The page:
To be quite honest, I am fundamentally dissatisfied with the way in which the feminist movement is defined and the way in which those definitions are organized. It is largely due to the mountain of haphazard politicking and deliberate rhetorical traps which comprise that structure that I now steadfastly refuse to assume any position as to the definition of feminism and have generally ceased to regard such arguments and terms as particularly meaningful. Personally, I am not terribly comfortable classing feminism as a single movement in the first place, and certainly not as a single continuous movement. I feel that that view loses to much detail and reality to be a useful representation and exists principally to project an aura of unity and continuity where none exists. I use the term “first wave” in conversation, but I would be more comfortable describing its members in relation to feminism as being “proto-feminists” or “precursors to feminism” (the influence is unmistakably there, but I feel the “wave” terminology does not adequately reflect the distances and differences). Ideally, I would actually wish to place “feminism” as a subset within a larger “women’s rights movement”. I feel that such a system would be better able to describe historical and global realities (applying the terminology of Western feminism to independent movements in other parts of the globe is wrongheaded, imperialist and descriptively inadequate).

    But, enough of my rambling: It is the responsibility of feminists to work up their own definitions, as they have claimed this area as that of their singular expertise, and to present those definitions to the rest of us properly systematized, formatted, and proved. Until they have gotten around to doing so, I will continue to regard the whole show as I would someone who showed up to a formal dinner only half dressed.

    What, by the way, do you make of my take on where the hostility towards these notions comes from and what is your own opinion of the manner in which the names and legacies of these women are used by contemporary feminists (some comparisons to your second wave experience would be welcome here)? Personally, I believe that the virtual deification of the period, and the suffragettes in particular, does more to discourage an accurate general knowledge of these women and their works than anything “Fox News” has ever said (does Fox News even talk about feminism a lot? I confess I have never seen even a minute of it myself, but I never hear anyone mention it when they make parodies of the station or complain about the stories they run on forums. Why is everyone who says anything negative or has any gaps in their knowledge about feminism assumed to be entirely reliant on this station? It honestly smacks of a cheap silencing tactic to me).

  137. At this stage of history, I feel we are at an impasse, both sides seem equally fucked but in very different ways. If you look at the spheres of “world power”, women are almost all absent. If you look at the “home front”–men are almost all absent. It will take a lot to iron this out. Jean Bethke Elshtain wrote a book titled “Public Man, Private Woman”–and that sums it up, I think. This is where the gender power lies. We therefore must have more women empowered in public life (work, creating media, politics, etc) and more men empowered in private life (parenting, home, relationships, etc).. gross over-generalization, but still a truth as I see it.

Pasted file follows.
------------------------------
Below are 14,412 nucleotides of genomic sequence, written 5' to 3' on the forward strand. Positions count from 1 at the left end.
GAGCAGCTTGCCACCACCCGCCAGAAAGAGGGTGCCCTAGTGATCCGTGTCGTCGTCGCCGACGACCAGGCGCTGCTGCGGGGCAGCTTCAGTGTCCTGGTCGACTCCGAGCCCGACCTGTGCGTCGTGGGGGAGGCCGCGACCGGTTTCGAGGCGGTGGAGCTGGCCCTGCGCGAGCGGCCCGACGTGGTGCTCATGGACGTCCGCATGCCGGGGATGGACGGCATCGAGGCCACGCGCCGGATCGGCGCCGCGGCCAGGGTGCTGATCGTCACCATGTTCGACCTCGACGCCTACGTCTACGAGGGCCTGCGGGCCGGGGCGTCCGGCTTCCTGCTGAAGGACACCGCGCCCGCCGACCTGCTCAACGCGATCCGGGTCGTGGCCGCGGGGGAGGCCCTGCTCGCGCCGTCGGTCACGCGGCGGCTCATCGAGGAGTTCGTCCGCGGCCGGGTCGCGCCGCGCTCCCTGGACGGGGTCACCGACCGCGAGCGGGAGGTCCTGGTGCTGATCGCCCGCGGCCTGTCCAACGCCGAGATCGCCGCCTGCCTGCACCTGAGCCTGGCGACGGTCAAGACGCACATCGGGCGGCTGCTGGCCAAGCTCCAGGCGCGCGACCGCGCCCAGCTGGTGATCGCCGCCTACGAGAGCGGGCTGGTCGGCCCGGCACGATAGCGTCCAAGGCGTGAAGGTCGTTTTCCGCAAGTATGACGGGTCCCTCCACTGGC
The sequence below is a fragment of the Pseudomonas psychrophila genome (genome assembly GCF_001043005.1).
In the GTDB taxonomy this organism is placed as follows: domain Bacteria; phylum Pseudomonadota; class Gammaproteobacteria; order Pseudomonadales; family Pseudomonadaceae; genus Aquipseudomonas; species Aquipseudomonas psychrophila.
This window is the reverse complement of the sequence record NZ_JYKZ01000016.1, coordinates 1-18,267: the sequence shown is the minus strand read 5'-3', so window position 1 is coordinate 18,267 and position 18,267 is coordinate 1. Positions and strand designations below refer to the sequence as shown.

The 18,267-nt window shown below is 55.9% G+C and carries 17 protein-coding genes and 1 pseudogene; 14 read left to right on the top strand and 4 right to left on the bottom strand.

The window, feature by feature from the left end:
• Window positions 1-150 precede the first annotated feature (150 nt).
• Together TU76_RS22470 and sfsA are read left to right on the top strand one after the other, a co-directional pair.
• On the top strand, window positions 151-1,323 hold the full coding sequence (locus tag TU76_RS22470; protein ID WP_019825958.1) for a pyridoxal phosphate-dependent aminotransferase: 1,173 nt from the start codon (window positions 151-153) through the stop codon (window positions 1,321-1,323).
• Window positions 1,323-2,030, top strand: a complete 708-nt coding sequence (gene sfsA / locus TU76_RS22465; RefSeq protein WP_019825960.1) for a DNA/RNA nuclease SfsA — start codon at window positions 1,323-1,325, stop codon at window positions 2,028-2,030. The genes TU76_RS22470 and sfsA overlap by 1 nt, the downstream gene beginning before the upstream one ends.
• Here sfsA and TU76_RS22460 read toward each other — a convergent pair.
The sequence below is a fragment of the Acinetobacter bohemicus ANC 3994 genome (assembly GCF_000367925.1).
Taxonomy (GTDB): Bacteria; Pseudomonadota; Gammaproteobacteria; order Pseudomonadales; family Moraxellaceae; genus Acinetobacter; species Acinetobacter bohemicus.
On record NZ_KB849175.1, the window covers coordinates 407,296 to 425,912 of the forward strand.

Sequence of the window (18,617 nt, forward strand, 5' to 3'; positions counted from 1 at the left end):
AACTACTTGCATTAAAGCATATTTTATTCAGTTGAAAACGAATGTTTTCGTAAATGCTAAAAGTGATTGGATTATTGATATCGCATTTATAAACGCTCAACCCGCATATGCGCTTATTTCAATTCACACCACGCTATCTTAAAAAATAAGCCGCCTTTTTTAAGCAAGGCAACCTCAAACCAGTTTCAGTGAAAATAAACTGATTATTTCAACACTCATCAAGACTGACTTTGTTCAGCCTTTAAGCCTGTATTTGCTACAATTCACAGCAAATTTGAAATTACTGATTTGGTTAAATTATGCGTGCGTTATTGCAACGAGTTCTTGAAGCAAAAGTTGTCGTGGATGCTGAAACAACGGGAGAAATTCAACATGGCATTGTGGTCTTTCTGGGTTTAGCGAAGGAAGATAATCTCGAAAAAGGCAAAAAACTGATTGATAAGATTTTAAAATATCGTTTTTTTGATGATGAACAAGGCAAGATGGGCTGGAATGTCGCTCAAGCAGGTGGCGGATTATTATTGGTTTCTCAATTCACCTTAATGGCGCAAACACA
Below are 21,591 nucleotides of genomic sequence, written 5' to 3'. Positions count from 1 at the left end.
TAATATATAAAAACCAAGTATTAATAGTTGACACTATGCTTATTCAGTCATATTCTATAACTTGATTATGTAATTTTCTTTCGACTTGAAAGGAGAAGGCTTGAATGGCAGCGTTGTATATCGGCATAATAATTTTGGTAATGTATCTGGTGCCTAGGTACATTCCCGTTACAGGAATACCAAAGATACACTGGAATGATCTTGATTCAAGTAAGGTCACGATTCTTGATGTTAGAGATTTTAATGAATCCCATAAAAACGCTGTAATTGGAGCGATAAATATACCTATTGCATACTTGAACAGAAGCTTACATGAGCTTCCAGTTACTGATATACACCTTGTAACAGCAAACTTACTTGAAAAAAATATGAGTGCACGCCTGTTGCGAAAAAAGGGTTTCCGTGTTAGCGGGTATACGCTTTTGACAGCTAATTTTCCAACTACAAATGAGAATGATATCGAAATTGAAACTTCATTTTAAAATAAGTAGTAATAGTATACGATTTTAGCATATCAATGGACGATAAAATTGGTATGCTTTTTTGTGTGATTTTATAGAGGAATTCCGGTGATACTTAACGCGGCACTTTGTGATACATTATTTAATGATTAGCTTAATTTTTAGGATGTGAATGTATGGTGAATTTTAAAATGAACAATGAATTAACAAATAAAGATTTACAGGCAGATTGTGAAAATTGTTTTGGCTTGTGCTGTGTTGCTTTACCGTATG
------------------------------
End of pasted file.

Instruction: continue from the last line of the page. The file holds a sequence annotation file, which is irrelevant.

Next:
I dont understand why more women SHOULD be “empowered” in public life. Is there something halting their progress even now, that they are unable to compete like the rest of men do to reach the forefront? Even with 40+ years of feminism giving them a ginormous leg up, one wonders what it is that women have done to PROGRESS civilization .. hardly any Nobel Prizes in the sciences, no female Bill Gates or Steve Jobs etc.

    You ask why is it that MRAs dont credit even the earlier waves of feminism..why would we credit it when all it has done is grab power for women, while putting the blame and even punishment on men?

  138. “I believe “wer” and “werman” are related to “worth” and to roots meaning “being” (n.) and “becoming” (v.). I think “guma” and its equivalents were the early Germanic words meaning “man” or “adult male human being.”

    Marja, there are a couple three roots here with only superficial phonetic similarities.

    “Wer” in English and “virtue”, “virus” , “vir-” etc. in Latin are the same etymon. The basic meaning has to do with power.

    “Werden” = ‘become’, “weird”, “wyrd”, “word”; and “ver-” in Latin are the same etymon. This etymon has the root meaning of “twist”.

    “guma” is the Germanic reflex of Latin”homin-”. It is not inherently male. “Human” comes off the same etymon. However in Germanic it is pretty much restircted ot males – “brudgimma” in Swedish means “bridegroom”, pretty male, and in fact this is the ame etymon in Englsih “bridegroom” , with “groom” replacing “guma” by folk etymology.

    “So the man-as-default issues are a bit deeper”

    Yes. Masculine as default, in Indo-European languages at least, goes back to the early stages of the proto-language, when there were two genders, animate and inanimate or active and inactive – crosslinuisitcally animate/inanimate is the minial gender distinction – and this is reflected in the noun case system of some of the daughter languages. The animate gender then split into masculine and feminine as the active/inactive verbal system fell apart.

    Thus the feminine gender was much newer, starting with few members of the category and has been growing slowly over the millenia.

    That leaves masculine as the generic animate gender, not even specifically human.

    Englsih lost all this for purely formal reasons – the distinguishing features of the genders conflicted in Anglo-Saxon and Norse, the two main source languages of English, so people just gave up on it. (Well, AS may or may not be directly ancestral to Middle English; the question is still open.